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Highly Readable Fonts?

I notice Joel is using Georgia for his blog, which is a great font - highly readable, but with a bit of life to it, unlike most boring, drab serif fonts (Times New Roman, I'm talking about you).

I'm a fan of Garamond, but it is terrible at anything smaller than 12 pt.

Do any of you have favorite fonts that you use for maximum readability?

www.ChristopherHawkins.com
Wednesday, June 16, 2004

my discussion board at madebymonkeys uses Tahoma for everything.  We've used it for the past 5 years so perhaps we're just accustomed to it :)

muppet from madebymonkeys.net
Wednesday, June 16, 2004

Tahoma is my personal choise too. Its very clear. Was never a times new Roaman Fan I never liked "Pointy haired Bosses"

Kuminda Chandimith
Wednesday, June 16, 2004

First off, "thank you" to whomever ix-nayed that all-caps post.

Second, I like Tahoma very much.  However, I am primarily looking for good serif fonts.  I realize I didn't state this in the OP, so I'm saying it now.

www.ChristopherHawkins.com
Wednesday, June 16, 2004

<experienced web developer>
serif fonts really shouldn't be used on websites, ever.
</experienced web developer>

muppet from madebymonkeys.net
Wednesday, June 16, 2004

I don't necessarily have web sites in mind, but...why not?

www.ChristopherHawkins.com
Wednesday, June 16, 2004

traditionally because they're almost always more difficult to read and make a block of text look... hairy?  cluttered?

This is changing somewhat with higher resolution, flat panel displays and Clear Type, though.  ;)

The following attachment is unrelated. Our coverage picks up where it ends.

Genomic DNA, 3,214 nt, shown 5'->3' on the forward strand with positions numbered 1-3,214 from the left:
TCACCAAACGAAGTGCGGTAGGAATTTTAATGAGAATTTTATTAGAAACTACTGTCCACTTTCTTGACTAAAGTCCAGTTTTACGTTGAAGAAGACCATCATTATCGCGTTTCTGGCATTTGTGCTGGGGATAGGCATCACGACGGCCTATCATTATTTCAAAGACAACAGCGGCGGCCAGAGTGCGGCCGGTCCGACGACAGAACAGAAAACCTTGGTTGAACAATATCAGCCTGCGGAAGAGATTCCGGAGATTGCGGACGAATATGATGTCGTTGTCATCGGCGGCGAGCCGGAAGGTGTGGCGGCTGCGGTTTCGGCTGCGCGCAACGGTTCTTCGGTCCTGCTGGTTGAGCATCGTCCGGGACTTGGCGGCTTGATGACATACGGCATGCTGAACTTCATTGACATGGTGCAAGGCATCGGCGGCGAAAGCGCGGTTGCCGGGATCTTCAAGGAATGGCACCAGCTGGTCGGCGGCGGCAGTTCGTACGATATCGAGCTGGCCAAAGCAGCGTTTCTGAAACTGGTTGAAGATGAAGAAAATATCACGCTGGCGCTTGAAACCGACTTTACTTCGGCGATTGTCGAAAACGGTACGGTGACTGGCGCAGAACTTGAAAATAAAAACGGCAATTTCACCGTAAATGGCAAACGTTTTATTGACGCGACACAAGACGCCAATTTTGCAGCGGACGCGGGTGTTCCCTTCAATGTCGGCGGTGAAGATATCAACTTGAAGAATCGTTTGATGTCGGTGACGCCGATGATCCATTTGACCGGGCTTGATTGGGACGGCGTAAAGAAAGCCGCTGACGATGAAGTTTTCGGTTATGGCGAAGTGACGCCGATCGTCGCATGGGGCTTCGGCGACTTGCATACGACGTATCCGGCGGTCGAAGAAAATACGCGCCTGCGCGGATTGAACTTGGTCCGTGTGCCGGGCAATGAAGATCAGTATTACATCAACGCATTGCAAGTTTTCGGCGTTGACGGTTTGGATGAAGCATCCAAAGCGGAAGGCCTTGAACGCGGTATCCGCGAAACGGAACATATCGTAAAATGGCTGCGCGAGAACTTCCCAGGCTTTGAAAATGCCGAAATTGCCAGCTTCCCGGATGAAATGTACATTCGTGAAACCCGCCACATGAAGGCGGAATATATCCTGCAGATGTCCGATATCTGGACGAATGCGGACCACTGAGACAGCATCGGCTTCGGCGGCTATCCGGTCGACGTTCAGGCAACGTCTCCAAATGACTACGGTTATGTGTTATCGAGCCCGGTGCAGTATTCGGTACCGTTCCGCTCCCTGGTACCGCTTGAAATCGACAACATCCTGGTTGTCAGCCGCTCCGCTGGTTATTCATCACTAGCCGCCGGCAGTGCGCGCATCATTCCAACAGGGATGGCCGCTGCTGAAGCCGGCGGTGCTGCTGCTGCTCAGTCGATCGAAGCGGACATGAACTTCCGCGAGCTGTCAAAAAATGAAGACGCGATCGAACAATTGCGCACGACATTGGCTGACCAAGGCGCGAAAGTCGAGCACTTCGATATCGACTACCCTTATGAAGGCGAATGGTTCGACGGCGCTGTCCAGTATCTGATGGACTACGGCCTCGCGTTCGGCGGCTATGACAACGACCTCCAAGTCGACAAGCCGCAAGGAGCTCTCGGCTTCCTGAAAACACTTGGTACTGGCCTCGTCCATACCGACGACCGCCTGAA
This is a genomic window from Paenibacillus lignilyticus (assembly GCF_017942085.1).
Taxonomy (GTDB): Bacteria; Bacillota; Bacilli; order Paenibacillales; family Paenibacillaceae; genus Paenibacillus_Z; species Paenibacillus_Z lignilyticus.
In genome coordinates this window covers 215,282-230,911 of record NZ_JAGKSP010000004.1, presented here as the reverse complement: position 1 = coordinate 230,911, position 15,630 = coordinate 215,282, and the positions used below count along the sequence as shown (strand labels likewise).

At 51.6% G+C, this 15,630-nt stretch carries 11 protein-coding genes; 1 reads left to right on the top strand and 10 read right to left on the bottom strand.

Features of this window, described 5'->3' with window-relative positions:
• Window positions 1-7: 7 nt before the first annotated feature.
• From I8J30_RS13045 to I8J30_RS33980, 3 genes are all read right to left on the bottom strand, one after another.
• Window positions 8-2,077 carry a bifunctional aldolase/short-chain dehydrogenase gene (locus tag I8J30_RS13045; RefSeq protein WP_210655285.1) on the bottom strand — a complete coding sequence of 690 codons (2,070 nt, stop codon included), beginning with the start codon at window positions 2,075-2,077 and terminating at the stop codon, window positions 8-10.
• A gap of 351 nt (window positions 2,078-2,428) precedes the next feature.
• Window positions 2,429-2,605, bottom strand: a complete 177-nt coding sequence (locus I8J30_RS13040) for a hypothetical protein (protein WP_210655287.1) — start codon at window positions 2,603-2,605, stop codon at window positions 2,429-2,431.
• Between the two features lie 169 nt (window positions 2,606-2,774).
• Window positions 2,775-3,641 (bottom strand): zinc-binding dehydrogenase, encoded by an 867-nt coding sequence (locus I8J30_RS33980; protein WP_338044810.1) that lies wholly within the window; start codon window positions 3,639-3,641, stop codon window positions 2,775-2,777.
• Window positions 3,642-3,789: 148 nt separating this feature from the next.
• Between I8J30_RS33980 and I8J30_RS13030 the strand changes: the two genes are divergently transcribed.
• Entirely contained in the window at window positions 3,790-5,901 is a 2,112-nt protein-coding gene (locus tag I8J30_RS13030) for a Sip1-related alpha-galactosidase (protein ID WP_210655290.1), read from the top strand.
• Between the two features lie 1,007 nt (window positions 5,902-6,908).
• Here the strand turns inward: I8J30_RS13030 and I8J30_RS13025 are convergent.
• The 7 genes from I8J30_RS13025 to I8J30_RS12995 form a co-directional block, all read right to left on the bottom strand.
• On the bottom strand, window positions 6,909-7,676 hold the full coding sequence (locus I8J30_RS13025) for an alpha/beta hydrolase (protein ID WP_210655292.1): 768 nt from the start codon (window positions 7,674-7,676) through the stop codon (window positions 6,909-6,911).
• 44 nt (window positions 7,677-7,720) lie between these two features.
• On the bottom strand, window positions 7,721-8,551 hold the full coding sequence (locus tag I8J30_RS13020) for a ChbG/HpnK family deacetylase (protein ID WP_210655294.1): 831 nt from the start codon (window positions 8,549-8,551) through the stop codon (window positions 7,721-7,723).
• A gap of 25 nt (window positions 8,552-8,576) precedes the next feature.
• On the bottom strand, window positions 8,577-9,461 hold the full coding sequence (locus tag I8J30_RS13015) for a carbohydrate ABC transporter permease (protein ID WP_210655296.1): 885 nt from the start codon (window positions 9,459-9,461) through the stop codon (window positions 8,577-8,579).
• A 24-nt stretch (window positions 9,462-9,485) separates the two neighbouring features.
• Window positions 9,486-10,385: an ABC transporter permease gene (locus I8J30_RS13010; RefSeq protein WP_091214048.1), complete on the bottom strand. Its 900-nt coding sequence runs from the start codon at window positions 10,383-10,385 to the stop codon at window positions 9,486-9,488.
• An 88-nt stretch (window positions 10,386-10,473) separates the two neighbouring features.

muppet from madebymonkeys.net
Wednesday, June 16, 2004

I like Monaco and Georgia. both have good readability and appealing.

mrc
Wednesday, June 16, 2004

Verdana.

MrFancypants
Wednesday, June 16, 2004

Joel's selection of Georgia looks quite nice on OS X, on my iBook.

Jon H
Thursday, June 17, 2004

Joel wrote about using Georgia and Verdana ages ago. I seem to recall that they had been optimised for on-screen viewing.

I use Verdana for my web-applications and I love it (very clear, even at 8pt). I've even started using Verdana for my Excel spreadsheets, etc, as it looks so good on screen.

If only we had a fixed-pitch font that looked good for code. I use Courier New, but I wonder if there is any better option.

Steve Jones (UK)
Thursday, June 17, 2004

> I use Courier New, but I wonder if there is any better option.

Yes. Monotype.

bynarr
Thursday, June 17, 2004

"traditionally because they're almost always more difficult to read and make a block of text look... hairy?  cluttered?"

Huh? Serifed fonts are more readable than non-serifed ones, although less ledgible for headers.

I use Vedana for code editing.

Mr Jack
Thursday, June 17, 2004

Andale Mono for coding

el
Thursday, June 17, 2004

I notice many are referring to either Mac only or Windows only fonts.

Just something I noticed.

frustrated
Thursday, June 17, 2004

Mr Jack

I'll take it you're not a web developer.

muppet is now from madebymonkeys.net
Thursday, June 17, 2004

Bitstream's Vera Sans Mono is brilliant for coding

Cyrille Chépélov
Thursday, June 17, 2004


The reason that some people say not to use serif fonts on web sites, or any other computer application is because the native dot resolution for computer monitors (usually about 70-100 dots-per-inch (dpi)) is too low to allow the serifs (the little curly bits at the ends of the letters) to be cleanly displayed (at small, non-anti-aliased font sizes).

This is opposed to the, at least 300 dpi (and usually very much higher) resolution of print.

I'm not saying I agree, and, of course, YMMV, but that's the reasoning.

Bill Tomlinson
Thursday, June 17, 2004

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